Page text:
Wednesday, January 6, 2016

New Year

"So this is the new year / And I don't feel any different" Death Cab For Cutie - "New Year" 

Happy New Sixteen! I hope this year will be kind of like how it's depicted in John Hughes movies: funny, wry, somewhat sentimental, sweet, filled with youthful yearning, a sense of not quite fitting in that you share with everyone, a killer soundtrack for every scene, and somehow leaving it a tiny bit more mature than you were at the opening sequence. 

Monday, August 24, 2015

Soda. Pop. Seltzer

I went to see "Sleeping Beauty" (by the Canadian National Ballet) a few months ago.
It was quite...trippy. Here are my takeaways.
  • Carabosse rolls with her own Insane Clown Posse. They have been haunting my dreams. 

To the left, to the left!!!
  • The set design was stunning (moar tassels!) but the costumes need a serious upgrade. Everyone wore a feathered headdress (even the men) and they all looked like Vegas showgirls, and not in a good way.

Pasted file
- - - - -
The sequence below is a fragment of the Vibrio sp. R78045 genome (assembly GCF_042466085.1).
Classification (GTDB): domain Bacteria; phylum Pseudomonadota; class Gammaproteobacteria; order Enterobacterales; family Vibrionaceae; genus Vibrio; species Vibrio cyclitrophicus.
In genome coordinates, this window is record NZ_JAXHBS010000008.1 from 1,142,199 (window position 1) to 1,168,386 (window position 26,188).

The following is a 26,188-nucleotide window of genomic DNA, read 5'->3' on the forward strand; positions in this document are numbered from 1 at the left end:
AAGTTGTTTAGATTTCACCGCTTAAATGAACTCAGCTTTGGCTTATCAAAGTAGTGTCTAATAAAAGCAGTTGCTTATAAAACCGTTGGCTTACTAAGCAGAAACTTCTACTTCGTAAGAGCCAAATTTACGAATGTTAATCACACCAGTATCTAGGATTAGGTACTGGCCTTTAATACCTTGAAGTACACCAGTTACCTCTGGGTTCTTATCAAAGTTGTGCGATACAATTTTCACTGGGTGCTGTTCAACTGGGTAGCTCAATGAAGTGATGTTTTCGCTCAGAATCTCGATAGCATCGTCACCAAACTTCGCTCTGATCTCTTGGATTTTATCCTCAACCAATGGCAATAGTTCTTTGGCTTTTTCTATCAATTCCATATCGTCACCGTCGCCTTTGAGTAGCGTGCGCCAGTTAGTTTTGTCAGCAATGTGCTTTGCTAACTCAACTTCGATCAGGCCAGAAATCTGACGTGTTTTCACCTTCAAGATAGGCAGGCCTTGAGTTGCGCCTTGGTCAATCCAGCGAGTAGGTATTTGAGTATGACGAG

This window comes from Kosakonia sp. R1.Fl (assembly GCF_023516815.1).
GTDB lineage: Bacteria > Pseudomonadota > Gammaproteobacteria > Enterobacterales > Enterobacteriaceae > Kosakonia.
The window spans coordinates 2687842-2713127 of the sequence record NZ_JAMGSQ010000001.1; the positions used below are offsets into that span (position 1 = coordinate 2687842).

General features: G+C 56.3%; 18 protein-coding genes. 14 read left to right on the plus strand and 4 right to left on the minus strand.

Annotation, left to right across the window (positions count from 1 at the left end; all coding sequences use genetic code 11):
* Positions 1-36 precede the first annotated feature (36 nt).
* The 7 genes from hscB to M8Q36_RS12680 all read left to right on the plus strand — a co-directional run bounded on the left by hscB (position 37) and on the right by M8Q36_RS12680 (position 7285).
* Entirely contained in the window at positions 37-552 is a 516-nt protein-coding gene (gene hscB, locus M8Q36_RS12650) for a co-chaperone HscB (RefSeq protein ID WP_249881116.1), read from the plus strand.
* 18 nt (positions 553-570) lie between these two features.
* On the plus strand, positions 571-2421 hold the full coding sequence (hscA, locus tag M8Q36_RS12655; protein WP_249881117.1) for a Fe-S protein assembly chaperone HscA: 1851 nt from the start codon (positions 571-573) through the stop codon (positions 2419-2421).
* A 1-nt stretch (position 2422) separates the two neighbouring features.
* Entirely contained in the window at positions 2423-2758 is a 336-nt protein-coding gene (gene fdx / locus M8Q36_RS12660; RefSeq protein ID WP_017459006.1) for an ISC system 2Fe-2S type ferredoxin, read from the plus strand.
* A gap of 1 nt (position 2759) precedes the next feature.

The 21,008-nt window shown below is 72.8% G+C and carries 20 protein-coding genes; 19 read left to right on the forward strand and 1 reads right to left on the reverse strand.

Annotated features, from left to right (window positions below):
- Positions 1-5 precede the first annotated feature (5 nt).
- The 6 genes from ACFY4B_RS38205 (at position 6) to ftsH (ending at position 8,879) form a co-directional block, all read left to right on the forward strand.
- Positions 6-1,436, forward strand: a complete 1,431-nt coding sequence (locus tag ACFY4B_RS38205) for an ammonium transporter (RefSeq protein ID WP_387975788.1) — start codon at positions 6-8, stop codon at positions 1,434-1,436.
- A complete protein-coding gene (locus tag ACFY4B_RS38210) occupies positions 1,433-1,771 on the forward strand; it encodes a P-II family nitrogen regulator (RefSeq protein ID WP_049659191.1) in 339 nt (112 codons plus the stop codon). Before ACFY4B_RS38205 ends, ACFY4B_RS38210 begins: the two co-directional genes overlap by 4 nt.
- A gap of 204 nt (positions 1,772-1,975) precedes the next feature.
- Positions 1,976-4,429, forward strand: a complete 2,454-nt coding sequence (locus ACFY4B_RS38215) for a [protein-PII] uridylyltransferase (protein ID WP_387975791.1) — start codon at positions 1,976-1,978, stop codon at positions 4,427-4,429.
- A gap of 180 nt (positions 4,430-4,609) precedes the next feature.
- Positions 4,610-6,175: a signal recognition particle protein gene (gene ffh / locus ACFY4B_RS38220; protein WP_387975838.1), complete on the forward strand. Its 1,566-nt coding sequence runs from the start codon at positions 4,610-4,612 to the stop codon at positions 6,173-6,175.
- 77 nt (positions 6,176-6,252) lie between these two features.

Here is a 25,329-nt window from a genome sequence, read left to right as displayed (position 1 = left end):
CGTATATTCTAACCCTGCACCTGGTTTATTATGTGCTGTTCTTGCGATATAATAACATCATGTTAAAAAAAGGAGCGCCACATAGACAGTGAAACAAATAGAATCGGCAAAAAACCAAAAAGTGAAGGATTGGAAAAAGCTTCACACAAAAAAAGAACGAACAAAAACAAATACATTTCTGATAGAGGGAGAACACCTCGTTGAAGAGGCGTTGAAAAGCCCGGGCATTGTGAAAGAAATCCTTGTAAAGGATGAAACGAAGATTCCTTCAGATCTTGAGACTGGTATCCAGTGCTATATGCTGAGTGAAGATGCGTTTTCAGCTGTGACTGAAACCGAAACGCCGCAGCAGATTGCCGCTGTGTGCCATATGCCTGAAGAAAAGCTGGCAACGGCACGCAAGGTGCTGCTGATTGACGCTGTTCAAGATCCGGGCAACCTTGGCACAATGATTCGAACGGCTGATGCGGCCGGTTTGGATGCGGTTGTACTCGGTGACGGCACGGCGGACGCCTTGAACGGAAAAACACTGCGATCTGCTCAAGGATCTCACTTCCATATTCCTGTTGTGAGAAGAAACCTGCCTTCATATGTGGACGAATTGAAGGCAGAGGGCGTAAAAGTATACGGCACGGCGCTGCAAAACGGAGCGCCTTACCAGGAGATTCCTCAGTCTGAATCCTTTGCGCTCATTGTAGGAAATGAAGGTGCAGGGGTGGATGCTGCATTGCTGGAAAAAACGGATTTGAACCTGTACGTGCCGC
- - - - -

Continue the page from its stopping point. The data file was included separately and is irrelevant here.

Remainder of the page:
• I'm pretty sure one of the fairies gifted Aurora with ADHD. At least that was the dance interpretation I took away. 
  • The "spindle" was somehow interpreted into gigantic knitting needles. At one point, the evil fairy enlists 3 street urchins who trick innocent townladies to the joy of knitting, causing these ladies to be manacled (uh-huh) when the king finds out that they can't stop knitting and purling. It was bizarre. Very bizarre. And as a knitting fan, I felt for those ladies. 
  • A for technique. The leads were very, very, precise.  But I felt no warmth or chemistry between them, which was a shame. 
  • I bought a new ballet bag so I can bring it with me to practice. Woo, jewels!